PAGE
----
Veteran rally driver rules the stages
The “Sheriff’” still in control of this town.
Roger “The Sheriff” Skeete maintained this season’s winning form when he drove his Subaru Impreza WRC S12 to victory in yesterday’s Valvoline Rally, the first special stage rally for the year. With Stuart Maloney riding “shotgun”, the two took the event with a winning margin of 27.77 seconds.
It was not a easy task, though, as evidenced by the several mishaps, some more serious than others, that the nearly 30-car field had to endure. Having built up a lead of five seconds with three stage wins over the first two runs of Orange Hill, St James and Pickerings, St Lucy, the launch control issue that has plagued the Impreza from time to time kicked in once again on stage five.
With a time 14 seconds slower than his previous run, Skeete slipped to second place behind the Suzuki SX4 WRC of Rally Trinidad winners Neil Armstrong and Barry Ward. They had already pipped Skeete by three-tenths on the previous stage, and now led the Valvoline Rally by around seven seconds at half-distance.
Their joy was short-lived, however, as an accident on the very next stage ended their day. Both driver and co-driver were unhurt and the team reported later that the damage was only to body panels and “bolt-on parts”, so could be easily repaired.
Skeete, therefore, assumed the lead, with Paul “The Surfer” Bourne and his new English co-driver Tom Woodburn now second in the Ford Focus WRC07. Bourne’s day had started badly, with more than 10 seconds lost to a front right puncture on the opening stage, but he was back in the groove by the end of the day.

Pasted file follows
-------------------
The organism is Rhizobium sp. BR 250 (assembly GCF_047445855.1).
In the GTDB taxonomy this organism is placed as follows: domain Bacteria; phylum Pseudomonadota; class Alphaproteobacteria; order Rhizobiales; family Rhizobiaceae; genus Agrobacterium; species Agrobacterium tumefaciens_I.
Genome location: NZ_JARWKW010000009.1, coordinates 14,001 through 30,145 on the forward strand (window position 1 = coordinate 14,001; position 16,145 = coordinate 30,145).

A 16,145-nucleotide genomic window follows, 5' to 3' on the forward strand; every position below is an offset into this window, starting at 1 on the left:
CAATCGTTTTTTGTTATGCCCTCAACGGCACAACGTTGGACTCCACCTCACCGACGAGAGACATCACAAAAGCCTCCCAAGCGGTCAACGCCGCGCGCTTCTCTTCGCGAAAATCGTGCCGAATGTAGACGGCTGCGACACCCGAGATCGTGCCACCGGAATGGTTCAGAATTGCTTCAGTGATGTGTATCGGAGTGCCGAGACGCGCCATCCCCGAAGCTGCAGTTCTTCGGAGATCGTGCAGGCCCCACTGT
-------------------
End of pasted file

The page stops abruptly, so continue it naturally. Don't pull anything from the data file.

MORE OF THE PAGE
With the late arrival of a new gearbox forcing Roger Mayers to withdraw on Thursday, the expected battle for two-wheel-drive honours failed to materialize. Josh Read and Mark Jordan (Toyota Starlet) delivered a stirring performance, however, in the top three on seven of the 10 stages, to finish in a well-deserved third place, just ten seconds behind Bourne.
Roger Hill and Graham Gittens (Toyota Corolla WRC), the only WRC-2 crew, finished fourth. Rhett Watson and James Hutchinson were fifth in the BMW M3, winning SuperModified 12, one of the better-supported classes.
Andrew Mallalieu finished sixth, with Nigel Reece standing in for regular co-driver Geoff Goddard in the Group N Subaru Impreza N10, although class honours went to Mark Thompson and Kurt Seabra in the Mitsubishi Lancer Evo IX. They were not classified as overall finishers, having failed to reach the final time control of the day after limping out of SS10 on three wheels.
With seven starters, Modified 7 was the day’s biggest class, although it was quickly reduced by an engine failure on SS1 for Paul Horton (Ford Escort), then an accident on SS2 for Jeremy Sisnett (Ford Fiesta); Daryl Clarke (Honda Civic) was the winner, finishing seventh overall, beaten twice during the day by Edward Corbin (Toyota Corolla RunX), who finished eighth, 29 seconds adrift, and second in M7.
Ninth was David St Hill (BMW M3), who finished third in SM12 behind Watson and Justin Campbell (M3), another to miss out on an overall finish, having failed to finish SS6, the top 10 completed by M6 winner Brendon Mckenzie (Toyota Corolla).
Wayne Archer gave his Martin Stockdale-built BMW 325 a debut win in the Historic class, after early leader Stuart White (325) dropped out for the last two stages, while Eric Allamby enjoyed a convincing win in the Clubman class. Sole competitor in Group B was Harold Morley
in his Porsche GT3 RSR. (RB)